An ancient funerary boat dating back about 4,500 years ago has been discovered in the necropolis of Abusir pyramids, south of the Pyramids of Giza, Egyptian officials announced. Officials also stressed that the discovery may reveal important data on the use and construction of these items.
“This is a highly unusual discovery since boats of such a size and construction were during this period reserved solely for top members of the society, who usually belonged to the royal family,” the director of the Czech mission was quoted as saying in a statement released by the AFP.
The ancient funerary boat was described as being 18 meters long, and is in very good condition because the desert sand protected the wooden boards and plant fibers used to join them.
“The wooden planks were joined by wooden pegs that are still visible in their original position. Extraordinarily, the desert sand has preserved the plant fiber battens which covered the planking seams,” Miroslav Barta, of the Czech Institute of Egyptology, explained.
Most funeral boats that have been found so far were in bad condition and had numerous broken parts, but this new finding will allow archaeologists to better study the materials which could provide more insight on shipbuilding in ancient Egypt.
Barta, the head of the archaeological team that found the funerary boat, said that this discovery opens the possibility to other “potential” findings in the coming months, and there may even be more boats buried in the same area. Its importance is also that it most likely did not belong to the family of Pharaohs or royal blood, which may shed light on how these objects were used in burial rituals of other officials of the kingdom.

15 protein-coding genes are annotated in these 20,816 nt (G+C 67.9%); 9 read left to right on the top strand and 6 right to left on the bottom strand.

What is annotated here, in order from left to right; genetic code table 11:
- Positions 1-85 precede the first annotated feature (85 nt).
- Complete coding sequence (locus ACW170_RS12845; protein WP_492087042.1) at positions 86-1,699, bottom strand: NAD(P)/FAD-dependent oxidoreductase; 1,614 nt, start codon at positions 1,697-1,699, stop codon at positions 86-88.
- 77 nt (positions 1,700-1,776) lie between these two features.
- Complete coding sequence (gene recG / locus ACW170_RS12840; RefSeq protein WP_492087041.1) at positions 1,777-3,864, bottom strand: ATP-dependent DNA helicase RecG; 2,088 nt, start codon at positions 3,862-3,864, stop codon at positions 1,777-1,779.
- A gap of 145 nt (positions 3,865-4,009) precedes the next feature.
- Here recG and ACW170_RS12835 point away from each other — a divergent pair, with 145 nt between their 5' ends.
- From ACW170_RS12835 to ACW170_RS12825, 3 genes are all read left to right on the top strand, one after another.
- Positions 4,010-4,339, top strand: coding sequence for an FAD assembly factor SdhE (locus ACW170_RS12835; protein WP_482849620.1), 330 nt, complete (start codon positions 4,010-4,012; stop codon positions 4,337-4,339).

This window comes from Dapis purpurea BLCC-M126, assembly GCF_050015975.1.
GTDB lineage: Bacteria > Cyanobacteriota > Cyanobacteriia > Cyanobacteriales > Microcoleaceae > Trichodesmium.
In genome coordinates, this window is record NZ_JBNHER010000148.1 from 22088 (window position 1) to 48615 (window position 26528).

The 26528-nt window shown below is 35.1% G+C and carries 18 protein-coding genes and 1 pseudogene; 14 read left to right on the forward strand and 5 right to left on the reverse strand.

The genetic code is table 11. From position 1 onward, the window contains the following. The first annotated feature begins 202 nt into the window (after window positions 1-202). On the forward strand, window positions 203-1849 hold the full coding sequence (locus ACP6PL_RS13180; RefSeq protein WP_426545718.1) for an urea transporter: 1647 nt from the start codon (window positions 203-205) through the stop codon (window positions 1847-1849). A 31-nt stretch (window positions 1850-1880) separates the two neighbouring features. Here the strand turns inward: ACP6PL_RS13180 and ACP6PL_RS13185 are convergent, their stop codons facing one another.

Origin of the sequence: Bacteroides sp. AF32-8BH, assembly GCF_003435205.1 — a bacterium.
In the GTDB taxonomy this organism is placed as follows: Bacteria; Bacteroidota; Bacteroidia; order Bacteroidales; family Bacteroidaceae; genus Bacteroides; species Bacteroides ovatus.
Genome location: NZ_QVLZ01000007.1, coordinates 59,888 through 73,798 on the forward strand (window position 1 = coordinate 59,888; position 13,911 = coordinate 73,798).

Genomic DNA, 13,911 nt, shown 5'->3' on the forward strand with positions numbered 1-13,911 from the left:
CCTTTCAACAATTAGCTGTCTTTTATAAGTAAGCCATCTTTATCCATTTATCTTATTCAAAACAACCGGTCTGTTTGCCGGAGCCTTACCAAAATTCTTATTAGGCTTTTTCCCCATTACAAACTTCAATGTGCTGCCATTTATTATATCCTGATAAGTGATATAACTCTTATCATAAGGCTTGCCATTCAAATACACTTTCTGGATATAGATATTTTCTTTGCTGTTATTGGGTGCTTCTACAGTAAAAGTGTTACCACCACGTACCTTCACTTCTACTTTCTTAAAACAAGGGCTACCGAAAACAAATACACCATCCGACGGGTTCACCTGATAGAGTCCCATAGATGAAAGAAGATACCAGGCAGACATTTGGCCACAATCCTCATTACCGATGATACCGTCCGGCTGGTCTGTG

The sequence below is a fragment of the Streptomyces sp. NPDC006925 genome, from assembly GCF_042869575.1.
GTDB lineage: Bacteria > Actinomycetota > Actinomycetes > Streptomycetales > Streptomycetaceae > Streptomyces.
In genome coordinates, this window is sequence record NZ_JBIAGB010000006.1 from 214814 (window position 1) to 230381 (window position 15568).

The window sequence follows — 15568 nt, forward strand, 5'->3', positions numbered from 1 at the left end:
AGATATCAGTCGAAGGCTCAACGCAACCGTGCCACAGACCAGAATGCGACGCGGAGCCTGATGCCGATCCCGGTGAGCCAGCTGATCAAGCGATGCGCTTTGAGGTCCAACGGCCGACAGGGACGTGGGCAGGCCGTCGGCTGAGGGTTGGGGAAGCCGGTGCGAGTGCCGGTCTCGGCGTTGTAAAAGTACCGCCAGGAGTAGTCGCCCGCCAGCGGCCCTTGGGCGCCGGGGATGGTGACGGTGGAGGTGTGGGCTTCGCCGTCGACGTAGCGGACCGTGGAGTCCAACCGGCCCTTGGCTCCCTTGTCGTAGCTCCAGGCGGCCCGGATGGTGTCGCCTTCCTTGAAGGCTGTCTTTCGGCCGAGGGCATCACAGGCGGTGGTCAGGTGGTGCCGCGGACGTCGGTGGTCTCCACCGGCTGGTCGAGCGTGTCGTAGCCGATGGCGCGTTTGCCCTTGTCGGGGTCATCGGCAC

“This discovery reveals an unknown part of the 5th Dynasty history which opens the door for more future studies on the family tree of this previously unknown Queen,” Barta explained.
As reported by the Christian Post, archaeologists have not yet determined who the boat and the tomb it was parked near belong to, although Barta says a bowl with the name “King Huni from the Third Dynasty” was also found inside the tomb.
“The unearthed tomb is a part of a small cemetery to the south east of the pyramid complex of King Neferefre (Raneferef) which led the team to think that Queen Khentkaus could be the wife of Neferefre hence she was buried close to his funerary complex,” Barta said.
It is believed that the pharaohs were buried with such wooden boats that helped them on their journey to the afterlife, like many other objects that were placed next to the mummies. Archaeological excavations at this site began in 2009 and the team will conduct further research on the boat and the mastaba.
This isn’t the first significant discovery Barta and his team have made this year. In early January, the crew discovered the Old Kingdom tomb of a previously unknown queen named Khentkaus III in a small cemetery to the southeast of King Neferefre’s pyramid complex. According to a report from Archaeology.org, she had been buried with four copper tools and 23 limestone vessels. Inscriptions in the tomb list the queen’s titles as “Wife of the King” and “Mother of the King.”
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